Would you like to try your hand at writing a different genre?  Which one and why? 
I’ve written contemporary romance, time travel romance, romantic suspense, and mystery, but I’ve always wanted to write mainstream historical fiction. I have always loved historical fiction, and for many years I’ve nursed the dream of writing a huge, rich book set around the Revolutionary War.

If you were not a writer, what would your dream job be?  

That’s a hard one. For many years, I couldn’t think of anything else I would want to do. Then I spent some time serving on the board of directors for Romance Writers of America and realized that I quite enjoyed that. But now, I think the only other job I might want would be retired grandmother with nothing more demanding to do but spend time with my grandkids.

What aspect of writing gives you the most trouble? 
Filling all the logic flaws and making sure the character motivation is working.

Who is your favorite hero/heroine?

It’s not possible to pick just one from my own work, so I’m going to say Kendrick de Piaget from Lynn Kurland’s wonderful Stardust of Yesterday.

Scarlett (don't call me Katie) was raised by her father after her mother walked out when Scarlett was just three. Now thirty years later, Scarlett learns that her mother was killed when she lost control of her car less than 50 miles from Scarlett's home town. The news is unnerving, especially since Scarlett had no idea her mother was anywhere around.
Frankly, Scarlett doesn't give a damn. She'd be happy to ignore her mother's accident completely, but that proves to be impossible once her egg donor's ghost shows up in Scarlett’s bedroom Not only has Kat failed to go toward the light, she’s become attached to Scarlett for some reason neither of them can understand. When Scarlett's aunt asks her to prove that Kat's death was no accident, Scarlett agrees, but only so she can send her ghostly visitor on to her great reward.
Together, Scarlett and her amnesiac ghost of a mother look into the accident that claimed Kat's life. It doesn't take long for things to get worse and soon they're caught up in a web of secrets and lies that turn Scarlett's whole world upside-down.

Available for pre-order: Amazon

Sherry Lewis is the award-winning, national bestselling author of more than 30 books across several different genres. She’s also the owner/instructor at Dancing on Coals Workshops for Fiction Writers. Sherry is the mother of two wonderful daughters and the world’s best son-in-law. She’s the grandmother of two delightful granddaughters, and makes her home along Florida’s Emerald Coast with the two most uncuddly cats on the planet.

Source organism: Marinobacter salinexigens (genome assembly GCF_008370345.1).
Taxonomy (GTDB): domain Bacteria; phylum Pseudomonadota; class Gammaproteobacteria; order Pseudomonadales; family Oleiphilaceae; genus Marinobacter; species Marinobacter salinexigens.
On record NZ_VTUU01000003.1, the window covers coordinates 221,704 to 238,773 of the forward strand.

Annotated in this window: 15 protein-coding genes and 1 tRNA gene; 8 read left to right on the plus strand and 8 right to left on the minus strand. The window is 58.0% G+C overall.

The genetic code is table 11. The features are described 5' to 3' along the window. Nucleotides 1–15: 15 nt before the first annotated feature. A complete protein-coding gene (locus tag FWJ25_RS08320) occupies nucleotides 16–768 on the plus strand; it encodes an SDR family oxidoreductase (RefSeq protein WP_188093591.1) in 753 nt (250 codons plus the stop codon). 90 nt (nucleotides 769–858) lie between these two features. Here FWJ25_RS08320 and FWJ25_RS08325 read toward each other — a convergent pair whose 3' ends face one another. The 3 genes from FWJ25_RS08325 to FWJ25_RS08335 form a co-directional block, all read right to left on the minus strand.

Website        Facebook        Twitter: @SherryLewis        Pinterest

Tuesday, January 17, 2017 | By: HiDee

Traversing Slippery Words

Photo by HiDee Ekstrom The threat of winter storm Jupiter kept me homebound. The forecast called for an ice storm. I wanted to avoid slippery roads and I knew I could enjoy the beauty of nature from the comfort of my home.

I spent the weekend traversing slippery words instead.

Here are some lessons I've learned while editing:

For me, editing on paper is easier than editing on the computer. I find it helpful to spread out on my desk or the table with my hard copy and a colored pen. The words flow as I write, adding layers to my story. I can’t write nearly as fast as I type, so by the time I get the first words written, more are spilling out of my thoughts and onto the paper. This is a better use of my time than staring blankly at the screen.

Use a different font and/or color for each POV character. Whether I’m working on the computer or on paper, I can keep an eye on the balance of the story.

I use cheat sheets when I’m stuck. Writing pages I follow on Facebook often share tips like these:  Emotional expressions. When to show. When to Tell. Words to use instead of looks/seems like. Character defense mechanisms. 

Search “crutch” words and try to remove some if they occur too often. Words such as: very, only, almost, glance, gaze, seem, believe, like, sudden, began, would, and should. For a list of other crutch words, try searching “crutch words in writing” and see what comes up!

A lot of sources say to read backwards or read out loud to catch missing or wrong words or awkward sentences. If something stops me as I’m reading and editing, I like to read that section slowly and deliberately, letting the words sink in. Usually, I am able to rewrite so the words flow more smoothly.

Let it rest. Sometimes I have to take a couple days off from editing. My brain gets caught up in the story and knows what is supposed to happen, and it tends to glide over words instead of really reading them. Taking a break resets my brain and allows me to edit with fresh eyes and a fresh brain.

I don’t want to lose anything I’ve written. Just because I cut this paragraph here, doesn’t mean that I can’t or won’t use it somewhere else.  I have a “Cuts” file but I also save my files with a date. For example, MyWIP011717.  I’m a packrat when it comes to my files. I save them on my computer, on my USB drive, and either in Google docs or by emailing them to myself. You never know when you might want to go back to a previous version for some reason.

It’s hard to cut words you’ve written, even when you know they don’t belong. There are more lessons to be learned so I will continue learning and improving. After all, isn’t that what editing is for?

What are your favorite editing tips? Please share.

Friday, January 13, 2017 | By: Cafe